Uber drivers will be able to more easily apply for federal loans that are intended to help workers weather the coronavirus pandemic and the economic pain it’s caused.
The ride-hailing company on Tuesday said it has partnered with fintech lender Kabbage to provide drivers with a streamlined application for Paycheck Protection Program loans managed by the Small Business Administration.
Uber’s drivers are independent contractors, who are recruited with the pitch that they’ll be their own boss. But in the past few months, drivers have seen the downside of that model, with coronavirus reducing the number of rides they provide as much as 80%.
The new partnership is intended to make it easier for drivers to get the help they need. “They basically will go through a totally separate path that’s purpose-built for Uber drivers,” according to Kabbage CEO Rob Frowein.
Uber drivers who use the new applications will have some of the Uber-specific information automatically filled out for them, including, with their permission, payroll information.
“It helps streamline the process, which can be confusing or challenging if you don’t have a lot of familiarity with tax documentation,” says Frowein. Kabbage says that its tools have enabled 90% of independent contractors across all fields who are approved for PPP loans through its platform to have “a fully automated experience” — that is, get approval without additional assistance from staff, making the process faster.
For Kabbage, the PPP program has become a showcase for its automated loan processing. So far, Frowein says that Kabbage has originated more than 143,000 such loans totaling more than $4.15 billion, with an average loan size of $29,000.
That compares to 257,000 loans originated by the program’s top lender, JPMorgan Chase, averaging $111,000, as of June 6, the most recent available data. Meanwhile, Bank of America has originated 326,000 loans averaging $77,000.
Kabbage, which is hundreds of times smaller than those banking giants, is able to issue loans at such volumes, Frowein said, because so many applications are process automatically.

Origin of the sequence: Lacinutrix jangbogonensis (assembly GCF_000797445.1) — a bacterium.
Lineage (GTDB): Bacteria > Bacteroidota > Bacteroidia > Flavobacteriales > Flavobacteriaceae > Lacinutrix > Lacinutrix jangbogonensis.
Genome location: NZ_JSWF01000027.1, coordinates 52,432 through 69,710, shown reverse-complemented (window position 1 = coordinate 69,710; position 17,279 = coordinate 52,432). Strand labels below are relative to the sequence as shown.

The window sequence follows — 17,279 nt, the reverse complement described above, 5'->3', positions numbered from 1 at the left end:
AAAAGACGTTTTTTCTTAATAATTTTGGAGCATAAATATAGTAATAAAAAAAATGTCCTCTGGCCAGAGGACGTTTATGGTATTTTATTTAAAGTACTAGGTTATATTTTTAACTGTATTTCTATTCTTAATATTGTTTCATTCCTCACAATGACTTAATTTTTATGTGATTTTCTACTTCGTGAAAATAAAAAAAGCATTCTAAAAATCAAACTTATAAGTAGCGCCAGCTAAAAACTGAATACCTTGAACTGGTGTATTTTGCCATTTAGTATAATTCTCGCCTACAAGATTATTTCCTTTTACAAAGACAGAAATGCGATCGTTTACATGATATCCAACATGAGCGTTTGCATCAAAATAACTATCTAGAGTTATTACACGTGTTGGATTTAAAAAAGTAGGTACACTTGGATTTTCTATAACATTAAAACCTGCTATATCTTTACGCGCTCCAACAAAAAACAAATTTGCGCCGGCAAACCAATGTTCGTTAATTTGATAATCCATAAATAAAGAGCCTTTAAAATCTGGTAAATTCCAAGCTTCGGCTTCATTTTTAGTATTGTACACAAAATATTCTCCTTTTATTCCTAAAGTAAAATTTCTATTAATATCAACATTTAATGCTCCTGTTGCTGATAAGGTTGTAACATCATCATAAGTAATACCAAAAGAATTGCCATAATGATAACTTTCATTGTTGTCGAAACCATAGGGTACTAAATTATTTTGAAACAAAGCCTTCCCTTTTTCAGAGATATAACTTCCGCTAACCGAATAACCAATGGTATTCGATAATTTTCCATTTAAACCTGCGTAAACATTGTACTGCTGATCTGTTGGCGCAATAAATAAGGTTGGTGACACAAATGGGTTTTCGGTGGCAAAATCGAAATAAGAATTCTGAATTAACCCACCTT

For Uber, encouraging its drivers to take out PPP loans has complex implications. Legislators and activists have long targeted the ride-hailing company for allegedly misclassifying its drivers as independent contractors, who don’t receive most benefits, and don’t pay into traditional unemployment insurance. The pushback includes a new law in California making it much harder for Uber and other companies to classify workers as independent contractors. Uber is fighting the law in court, and by advocating for a ballot measure that would exempt them from it.
Meanwhile, the recent CARES act temporarily expanded unemployment benefits to many independent contractors. Uber has published a guide to help drivers apply for those benefits. In a statement sent to employees about the Kabbage application, Uber warned that receiving a PPP loan may disqualify drivers from receiving expanded unemployment.
Alex Rosenblat, author of the book Uberland and a senior researcher at the think tank Data & Society, says drivers should seek any financial resources available to them, including emergency grants from Uber itself. But she also said that promoting PPP loans to drivers could benefit Uber by reinforcing the idea that drivers are entrepreneurs rather than misclassified employees.
“Uber’s constantly trying to make the case that drivers prefer to be independent contractors,” said Rosenblat, adding that a large number of drivers receiving PPP loans may bolster that argument. “It might not have much bearing in a labor law dispute, but it could be persuasive in the court of public opinion.”
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